Veraison to Harvest: After veraison, the vine places a high priority on supplying soluble solids (sugars) to ripen the fruit – and also allocating some to replenishing starch reserves in canes, trunks, and roots. Vines that are defoliated at veraison will still see increase in Brix in the grape clusters in part due to dehydration. If leaves aren’t functioning to supply the sugar, then it can be mobilized from starch reserves – potentially reducing bud and cane hardiness and resulting in weak growth in the following spring. However, the evidence for this is somewhat weaker. Studies measuring cane starch reserves following drought in 1991 showed little difference in starch reserve concentration in irrigated versus non-irrigated plots (Lakso et al 1991). Vines grew shorter shoots, but maintained similar concentrations of starch reserves in the tissues that could grow.
Implications for 2017. Finger Lakes vineyard sites are highly variable. Older vines with well-established root systems on deep soils that produced full canopies should likely see few carryover effects. Vines that showed weak growth last year on shallower soils (e.g. where growth stopped at 2-3ft or shorter shoots) may see some unusual carryover effects:
Reduced bud fruitfulness. At the lowest 6-8 nodes, buds for the next season form in the two to three weeks following bloom. If drought stressed, they may form fewer clusters, or the proportion of fruitless shoots may increase. Within the buds, the basal cluster develops first, before the second and third clusters. So the extent of cluster differentiation within the bud – particularly for the 2nd or 3rd cluster – may be reduced, resulting in smaller and fewer clusters.
Variable bud condition at different node positions. With prolonged and intensifying drought stress, buds at the lower node positions (eg. 1-6) that developed earlier in the season may be more developed than buds at higher node positions farther out the cane that developed later during more stress. These higher bud positions may be less fruitful and may be less likely to push in the spring than buds at the lower nodes. Spur pruning might have an advantage over cane pruning as it uses only the more basal buds.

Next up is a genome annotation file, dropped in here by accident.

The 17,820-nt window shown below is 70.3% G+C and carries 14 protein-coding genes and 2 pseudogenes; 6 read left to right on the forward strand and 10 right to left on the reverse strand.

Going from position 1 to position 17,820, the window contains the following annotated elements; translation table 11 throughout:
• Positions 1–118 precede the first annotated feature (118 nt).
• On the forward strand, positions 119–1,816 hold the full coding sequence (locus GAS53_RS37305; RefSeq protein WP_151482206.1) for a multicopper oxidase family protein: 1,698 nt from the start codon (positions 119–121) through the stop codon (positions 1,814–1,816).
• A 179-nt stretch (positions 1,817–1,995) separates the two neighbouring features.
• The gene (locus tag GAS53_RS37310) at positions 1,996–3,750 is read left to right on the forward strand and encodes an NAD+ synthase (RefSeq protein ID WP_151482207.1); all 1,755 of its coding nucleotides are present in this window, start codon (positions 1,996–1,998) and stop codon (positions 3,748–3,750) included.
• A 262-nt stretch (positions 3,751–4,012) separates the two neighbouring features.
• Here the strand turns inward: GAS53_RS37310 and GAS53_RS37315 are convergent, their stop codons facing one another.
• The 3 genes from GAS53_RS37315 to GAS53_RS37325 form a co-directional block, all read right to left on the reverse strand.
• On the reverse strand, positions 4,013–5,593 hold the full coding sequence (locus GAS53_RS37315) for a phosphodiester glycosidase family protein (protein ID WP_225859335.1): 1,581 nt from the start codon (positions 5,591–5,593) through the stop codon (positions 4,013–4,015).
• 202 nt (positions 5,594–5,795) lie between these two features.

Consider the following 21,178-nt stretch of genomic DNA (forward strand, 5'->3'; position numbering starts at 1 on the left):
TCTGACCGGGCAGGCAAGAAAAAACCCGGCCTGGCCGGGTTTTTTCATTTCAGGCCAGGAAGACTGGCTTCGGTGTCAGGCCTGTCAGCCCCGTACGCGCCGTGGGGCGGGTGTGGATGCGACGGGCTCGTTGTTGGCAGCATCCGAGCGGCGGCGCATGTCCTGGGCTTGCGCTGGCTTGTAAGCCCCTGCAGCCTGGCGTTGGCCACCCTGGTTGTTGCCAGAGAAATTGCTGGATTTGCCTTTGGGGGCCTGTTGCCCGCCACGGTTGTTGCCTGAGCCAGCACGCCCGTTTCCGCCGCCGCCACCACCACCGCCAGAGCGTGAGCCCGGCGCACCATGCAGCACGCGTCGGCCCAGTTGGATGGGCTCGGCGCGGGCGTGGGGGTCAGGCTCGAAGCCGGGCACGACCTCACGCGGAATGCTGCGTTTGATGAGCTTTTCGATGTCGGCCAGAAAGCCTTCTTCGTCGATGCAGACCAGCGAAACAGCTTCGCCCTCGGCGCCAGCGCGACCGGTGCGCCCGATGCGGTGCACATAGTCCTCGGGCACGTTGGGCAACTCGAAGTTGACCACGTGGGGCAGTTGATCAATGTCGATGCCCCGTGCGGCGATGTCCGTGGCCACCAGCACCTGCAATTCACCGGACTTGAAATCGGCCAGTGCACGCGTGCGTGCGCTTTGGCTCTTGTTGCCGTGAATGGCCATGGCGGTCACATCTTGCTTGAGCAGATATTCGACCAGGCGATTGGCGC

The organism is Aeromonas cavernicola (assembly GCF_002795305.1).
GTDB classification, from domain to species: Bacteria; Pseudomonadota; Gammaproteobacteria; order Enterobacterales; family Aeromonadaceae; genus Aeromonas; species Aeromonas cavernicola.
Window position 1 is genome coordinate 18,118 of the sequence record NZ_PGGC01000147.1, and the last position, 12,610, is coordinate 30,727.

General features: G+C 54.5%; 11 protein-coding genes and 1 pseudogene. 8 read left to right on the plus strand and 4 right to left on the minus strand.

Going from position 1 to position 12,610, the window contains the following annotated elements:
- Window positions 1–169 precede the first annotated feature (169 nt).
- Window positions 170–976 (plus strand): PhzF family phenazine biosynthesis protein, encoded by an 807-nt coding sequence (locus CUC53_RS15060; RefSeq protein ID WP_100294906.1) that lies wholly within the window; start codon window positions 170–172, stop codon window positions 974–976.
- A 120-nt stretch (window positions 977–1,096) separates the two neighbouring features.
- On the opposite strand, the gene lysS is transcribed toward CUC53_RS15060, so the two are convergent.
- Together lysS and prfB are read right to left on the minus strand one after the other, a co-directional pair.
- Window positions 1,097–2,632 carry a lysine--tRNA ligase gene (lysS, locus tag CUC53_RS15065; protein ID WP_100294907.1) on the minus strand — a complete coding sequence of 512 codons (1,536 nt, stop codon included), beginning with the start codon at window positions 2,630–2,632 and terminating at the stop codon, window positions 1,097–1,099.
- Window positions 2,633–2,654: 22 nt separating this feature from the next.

Reduced vine capacity. Less shoot growth typically means less root growth – and potentially weaker early season growth that is fueled by vine reserves. Uneven bud burst and weak shoot growth may be symptoms of either reduced reserves to fuel growth, or vascular injury that prevents it from being mobilized.
What to watch for. The early start to the 2016 drought, and its duration through the entire growing season is a new experience for Finger Lakes growers, and it’s hard to know what exactly to expect. We expect carryover effects in some vineyards that showed incomplete canopy development, but also expect that many sites will see no carryover effects. Growers should look for weak early growth, unusually uneven budburst, and particularly look at how the 2nd and 3rd clusters are developing. This may be a good year for leaving an extra cane or longer spurs and adjusting shoot number after bud burst when the potential yield (cluster number and size) is more apparent. And note that the nodes farther out toward the shoot tip may be less fruitful than normal. This may be important for those who use cluster thinning to adjust their crop. In any case, careful observations of the vines will be valuable.
Keller, M. 2010. The Science of Grapevines: Anatomy and Physiology. Chapter 6.1. Yield Formation.
Martinson, T. and A. Lakso. AC#26 Grapes 101. How Grapevines Respond to Water Stress
Walter-Peterson, H. Morning Ag Clips. How will drought affect grape size, yield?
Walter-Peterson, H. Finger Lakes Times. Vintage 2016: The only Finger Lakes constant is change
Tim Martinson is a senior extension associate in the Section of Horticulture, based at the NYS Agricultural Experiment Station in Geneva, NY. Alan Lakso is Emeritus in the Section of Horticulture. Alex Koeberle ’13 is a program aid, Section of Horticulture, based at the NYS Agricultural Experiment Station in Geneva, NY.